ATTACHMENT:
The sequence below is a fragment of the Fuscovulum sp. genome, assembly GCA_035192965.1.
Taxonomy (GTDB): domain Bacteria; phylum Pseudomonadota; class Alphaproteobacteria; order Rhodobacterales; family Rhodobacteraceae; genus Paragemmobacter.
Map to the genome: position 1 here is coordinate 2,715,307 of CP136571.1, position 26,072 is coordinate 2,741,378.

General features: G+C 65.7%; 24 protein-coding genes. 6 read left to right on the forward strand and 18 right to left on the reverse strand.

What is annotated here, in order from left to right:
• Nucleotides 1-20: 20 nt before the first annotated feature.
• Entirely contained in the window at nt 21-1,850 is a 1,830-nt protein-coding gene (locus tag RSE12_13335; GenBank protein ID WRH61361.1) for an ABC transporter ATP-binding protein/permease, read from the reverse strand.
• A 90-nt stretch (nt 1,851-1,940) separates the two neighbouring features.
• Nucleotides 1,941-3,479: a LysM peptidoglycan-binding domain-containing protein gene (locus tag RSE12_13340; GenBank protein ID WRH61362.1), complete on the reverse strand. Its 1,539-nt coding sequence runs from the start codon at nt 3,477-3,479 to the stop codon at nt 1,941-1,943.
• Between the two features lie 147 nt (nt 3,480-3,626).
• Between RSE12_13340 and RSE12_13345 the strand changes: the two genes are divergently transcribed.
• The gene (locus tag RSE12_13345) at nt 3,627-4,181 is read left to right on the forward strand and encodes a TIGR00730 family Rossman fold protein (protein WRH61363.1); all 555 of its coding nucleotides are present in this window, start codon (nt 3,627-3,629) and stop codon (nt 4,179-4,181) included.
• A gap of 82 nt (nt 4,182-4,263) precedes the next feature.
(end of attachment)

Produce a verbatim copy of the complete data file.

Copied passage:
The sequence below is a fragment of the Fuscovulum sp. genome, assembly GCA_035192965.1.
Taxonomy (GTDB): domain Bacteria; phylum Pseudomonadota; class Alphaproteobacteria; order Rhodobacterales; family Rhodobacteraceae; genus Paragemmobacter.
Map to the genome: position 1 here is coordinate 2,715,307 of CP136571.1, position 26,072 is coordinate 2,741,378.

General features: G+C 65.7%; 24 protein-coding genes. 6 read left to right on the forward strand and 18 right to left on the reverse strand.

What is annotated here, in order from left to right:
• Nucleotides 1-20: 20 nt before the first annotated feature.
• Entirely contained in the window at nt 21-1,850 is a 1,830-nt protein-coding gene (locus tag RSE12_13335; GenBank protein ID WRH61361.1) for an ABC transporter ATP-binding protein/permease, read from the reverse strand.
• A 90-nt stretch (nt 1,851-1,940) separates the two neighbouring features.
• Nucleotides 1,941-3,479: a LysM peptidoglycan-binding domain-containing protein gene (locus tag RSE12_13340; GenBank protein ID WRH61362.1), complete on the reverse strand. Its 1,539-nt coding sequence runs from the start codon at nt 3,477-3,479 to the stop codon at nt 1,941-1,943.
• Between the two features lie 147 nt (nt 3,480-3,626).
• Between RSE12_13340 and RSE12_13345 the strand changes: the two genes are divergently transcribed.
• The gene (locus tag RSE12_13345) at nt 3,627-4,181 is read left to right on the forward strand and encodes a TIGR00730 family Rossman fold protein (protein WRH61363.1); all 555 of its coding nucleotides are present in this window, start codon (nt 3,627-3,629) and stop codon (nt 4,179-4,181) included.
• A gap of 82 nt (nt 4,182-4,263) precedes the next feature.